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The 7 Essentials Of Landscape Maintenance

Weeding, pruning, mulching and following the recommended watering practices will help you reduce water use in your garden. Spending some time on proper planning, plant selection, installation and maintenance will provide you with an environment that looks as good as it did when it was first created.


Large emergent weeds (especially those with seed heads or in flower) should be removed immediately


Once native plants are established they require little attention, and most are capable of surviving on natural rainfall. Monitor your garden, particularly during drought, to see if it is suffering and drying out excessively. Watering after long dry and windy periods will help plants survive. Natives respond well to regular watering if available.


Annual mulching will provide ongoing benefits to your plants, stop weeds and keep things looking good


Replant where necessary to maintain a healthy appearance. Inspect during Spring and fill in gaps as required


Using a native slow release fertiliser when replanting will get plants off to a good start. Improve and remineralise soils in new beds as required, and stick to natural products and methods where possible


A light trim or tip prune after flowering is beneficial to the health of your plants, keeps things looking fresh and promote new growth. Simply cut off old flowers and trim off the tips of the stems lightly with sharp, clean secateurs

Shrubs and trees should be pruned annually to remove lower limbs and scrappy foliage and protect your property from unnecessary fire hazards. Pruning techniques are species dependant. Contact your local garden centre for advice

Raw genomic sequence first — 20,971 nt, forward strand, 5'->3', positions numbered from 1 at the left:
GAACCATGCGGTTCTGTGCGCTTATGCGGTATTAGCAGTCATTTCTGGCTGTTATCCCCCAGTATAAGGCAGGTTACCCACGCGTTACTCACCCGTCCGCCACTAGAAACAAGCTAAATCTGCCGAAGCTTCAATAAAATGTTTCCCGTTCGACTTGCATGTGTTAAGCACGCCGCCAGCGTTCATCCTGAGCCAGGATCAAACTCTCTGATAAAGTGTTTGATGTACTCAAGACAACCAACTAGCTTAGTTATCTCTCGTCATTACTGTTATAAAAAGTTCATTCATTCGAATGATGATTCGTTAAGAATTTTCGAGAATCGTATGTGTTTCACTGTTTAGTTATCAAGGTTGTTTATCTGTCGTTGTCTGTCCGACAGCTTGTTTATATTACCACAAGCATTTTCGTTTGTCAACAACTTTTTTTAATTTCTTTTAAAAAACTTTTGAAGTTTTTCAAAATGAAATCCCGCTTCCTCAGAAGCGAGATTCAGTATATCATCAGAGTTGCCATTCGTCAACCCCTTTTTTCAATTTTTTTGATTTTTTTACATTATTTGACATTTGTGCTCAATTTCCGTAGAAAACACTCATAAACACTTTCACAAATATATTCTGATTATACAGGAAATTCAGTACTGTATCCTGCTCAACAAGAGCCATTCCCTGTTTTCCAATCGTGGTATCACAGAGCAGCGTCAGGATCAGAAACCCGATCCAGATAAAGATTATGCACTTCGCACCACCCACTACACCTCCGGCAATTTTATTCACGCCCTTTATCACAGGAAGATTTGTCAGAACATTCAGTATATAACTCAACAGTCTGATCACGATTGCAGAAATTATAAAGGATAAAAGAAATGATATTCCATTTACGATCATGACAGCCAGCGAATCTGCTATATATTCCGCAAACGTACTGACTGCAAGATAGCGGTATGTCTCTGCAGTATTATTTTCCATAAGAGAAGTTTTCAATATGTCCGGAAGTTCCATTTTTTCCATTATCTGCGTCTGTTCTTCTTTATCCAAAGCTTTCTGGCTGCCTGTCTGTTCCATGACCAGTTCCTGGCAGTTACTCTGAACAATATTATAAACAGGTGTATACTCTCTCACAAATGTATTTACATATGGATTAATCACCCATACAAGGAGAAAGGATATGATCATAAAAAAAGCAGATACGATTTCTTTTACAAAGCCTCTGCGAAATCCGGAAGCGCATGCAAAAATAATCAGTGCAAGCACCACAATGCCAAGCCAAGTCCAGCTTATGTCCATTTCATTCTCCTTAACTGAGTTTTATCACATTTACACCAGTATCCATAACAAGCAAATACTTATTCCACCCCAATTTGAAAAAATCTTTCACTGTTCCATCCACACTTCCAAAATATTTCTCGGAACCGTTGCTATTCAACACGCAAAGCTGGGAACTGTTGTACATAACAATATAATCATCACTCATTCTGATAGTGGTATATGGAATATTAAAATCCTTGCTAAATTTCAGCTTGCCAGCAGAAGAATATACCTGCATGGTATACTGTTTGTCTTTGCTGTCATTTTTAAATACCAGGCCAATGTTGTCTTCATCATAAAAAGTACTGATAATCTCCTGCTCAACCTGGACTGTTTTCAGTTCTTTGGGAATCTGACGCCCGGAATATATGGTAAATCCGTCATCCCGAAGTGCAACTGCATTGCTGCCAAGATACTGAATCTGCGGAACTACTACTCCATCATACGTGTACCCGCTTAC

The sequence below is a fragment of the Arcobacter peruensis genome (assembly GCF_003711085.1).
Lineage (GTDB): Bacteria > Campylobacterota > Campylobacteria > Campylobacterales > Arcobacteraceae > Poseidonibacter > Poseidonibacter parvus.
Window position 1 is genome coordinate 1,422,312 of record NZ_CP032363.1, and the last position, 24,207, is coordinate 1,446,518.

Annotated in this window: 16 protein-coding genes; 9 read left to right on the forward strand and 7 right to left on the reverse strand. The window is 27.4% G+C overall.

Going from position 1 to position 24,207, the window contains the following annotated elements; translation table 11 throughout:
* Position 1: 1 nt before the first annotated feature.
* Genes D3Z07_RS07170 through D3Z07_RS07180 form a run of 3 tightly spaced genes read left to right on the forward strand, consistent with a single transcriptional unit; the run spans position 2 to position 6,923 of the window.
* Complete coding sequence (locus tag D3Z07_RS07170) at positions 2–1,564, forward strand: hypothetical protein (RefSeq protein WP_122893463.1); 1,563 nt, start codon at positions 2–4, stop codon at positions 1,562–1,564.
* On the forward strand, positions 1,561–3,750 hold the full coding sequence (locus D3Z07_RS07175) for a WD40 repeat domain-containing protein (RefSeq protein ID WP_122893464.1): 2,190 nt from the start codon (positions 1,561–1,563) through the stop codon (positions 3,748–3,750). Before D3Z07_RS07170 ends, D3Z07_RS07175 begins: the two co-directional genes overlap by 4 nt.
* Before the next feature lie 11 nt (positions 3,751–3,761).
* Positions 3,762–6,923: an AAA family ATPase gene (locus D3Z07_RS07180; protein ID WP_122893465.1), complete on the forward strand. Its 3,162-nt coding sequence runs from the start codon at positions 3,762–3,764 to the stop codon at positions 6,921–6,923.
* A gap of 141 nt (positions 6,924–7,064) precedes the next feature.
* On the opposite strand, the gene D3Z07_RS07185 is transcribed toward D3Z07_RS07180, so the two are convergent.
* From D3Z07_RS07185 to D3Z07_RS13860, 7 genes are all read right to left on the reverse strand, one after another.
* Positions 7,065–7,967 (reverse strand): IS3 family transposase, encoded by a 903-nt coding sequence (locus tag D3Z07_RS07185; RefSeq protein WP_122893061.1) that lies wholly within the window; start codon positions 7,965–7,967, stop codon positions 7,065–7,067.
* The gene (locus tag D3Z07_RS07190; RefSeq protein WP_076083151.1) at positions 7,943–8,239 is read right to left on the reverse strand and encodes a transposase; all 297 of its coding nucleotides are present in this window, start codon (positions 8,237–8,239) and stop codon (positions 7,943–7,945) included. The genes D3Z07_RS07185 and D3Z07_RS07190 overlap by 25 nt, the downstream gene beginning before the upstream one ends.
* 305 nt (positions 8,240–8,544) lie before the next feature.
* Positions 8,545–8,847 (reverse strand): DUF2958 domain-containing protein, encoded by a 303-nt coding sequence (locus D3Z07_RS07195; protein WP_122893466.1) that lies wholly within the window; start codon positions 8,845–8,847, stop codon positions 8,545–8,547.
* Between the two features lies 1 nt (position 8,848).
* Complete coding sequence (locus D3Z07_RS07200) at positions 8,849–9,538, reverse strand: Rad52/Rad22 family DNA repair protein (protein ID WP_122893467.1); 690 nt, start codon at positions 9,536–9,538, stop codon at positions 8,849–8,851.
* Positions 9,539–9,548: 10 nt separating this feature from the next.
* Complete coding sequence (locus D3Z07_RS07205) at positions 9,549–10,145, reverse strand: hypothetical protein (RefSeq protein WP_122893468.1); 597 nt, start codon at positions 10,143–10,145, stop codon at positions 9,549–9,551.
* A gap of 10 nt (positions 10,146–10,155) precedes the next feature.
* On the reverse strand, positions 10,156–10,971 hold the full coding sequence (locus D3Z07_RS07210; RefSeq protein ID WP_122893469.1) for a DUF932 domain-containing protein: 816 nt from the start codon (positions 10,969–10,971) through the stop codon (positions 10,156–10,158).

pruning natives

Native plants gow actively at different times of the year. Grass like or strappy leaved plants (lilies, rushes, sedges) such as Dianella, Lomandra, Ficinea, Carex and Juncus don’t need pruning. Some (rushes) could be cut back every 2 – 3 years if a neater visual aesthetic is required

Cool season grasses such as Austrodanthionia, Austrostipa, Dichelacne, Microlaena and Poa have an Autumn / Winter growing period, which means:

  • You can regenerate them by cutting them back by around 1/3 of their leaf area every Autumn
  • Some species will become dormant in Summer and ‘brown off’. Water regularly to keep these grasses looking good. Use a rake to ‘comb’ the old brown grass from the tussock, or simply leave it and cut back in Autumn
  • Winter growing grasses will grow vigorously if planted in Autumn and Winter

Warm season grasses such as Bothriochloa, Pennisetum and Themeda are Summer growing which means:

  • They can be rejuvenated in late winter or Spring by cutting back around 1/3 of their leaf area